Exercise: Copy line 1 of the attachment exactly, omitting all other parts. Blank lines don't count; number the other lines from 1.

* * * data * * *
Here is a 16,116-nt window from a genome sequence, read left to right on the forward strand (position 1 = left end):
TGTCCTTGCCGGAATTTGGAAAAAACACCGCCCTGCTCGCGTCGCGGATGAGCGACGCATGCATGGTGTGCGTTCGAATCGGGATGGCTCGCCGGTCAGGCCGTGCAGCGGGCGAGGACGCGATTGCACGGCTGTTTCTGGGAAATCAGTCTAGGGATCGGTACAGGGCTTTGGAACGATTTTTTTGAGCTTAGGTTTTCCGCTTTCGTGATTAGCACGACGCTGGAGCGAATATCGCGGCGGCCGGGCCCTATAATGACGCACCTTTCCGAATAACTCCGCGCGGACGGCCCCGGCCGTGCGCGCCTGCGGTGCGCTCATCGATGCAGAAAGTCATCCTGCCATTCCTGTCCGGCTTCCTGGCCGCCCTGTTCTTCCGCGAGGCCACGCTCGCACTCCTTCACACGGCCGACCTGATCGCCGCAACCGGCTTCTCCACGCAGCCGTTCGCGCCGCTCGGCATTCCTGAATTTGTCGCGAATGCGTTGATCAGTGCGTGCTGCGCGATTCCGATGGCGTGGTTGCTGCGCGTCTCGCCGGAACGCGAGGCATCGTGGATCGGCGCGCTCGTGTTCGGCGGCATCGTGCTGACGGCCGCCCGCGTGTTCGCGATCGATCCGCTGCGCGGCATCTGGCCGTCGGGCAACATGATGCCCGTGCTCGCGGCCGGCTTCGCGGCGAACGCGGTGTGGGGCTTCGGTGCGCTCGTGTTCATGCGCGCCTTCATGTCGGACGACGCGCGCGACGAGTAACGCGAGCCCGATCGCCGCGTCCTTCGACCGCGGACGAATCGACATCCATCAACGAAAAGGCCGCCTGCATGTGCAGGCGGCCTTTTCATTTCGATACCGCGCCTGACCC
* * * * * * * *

Here is a 16,116-nt window from a genome sequence, read left to right on the forward strand (position 1 = left end):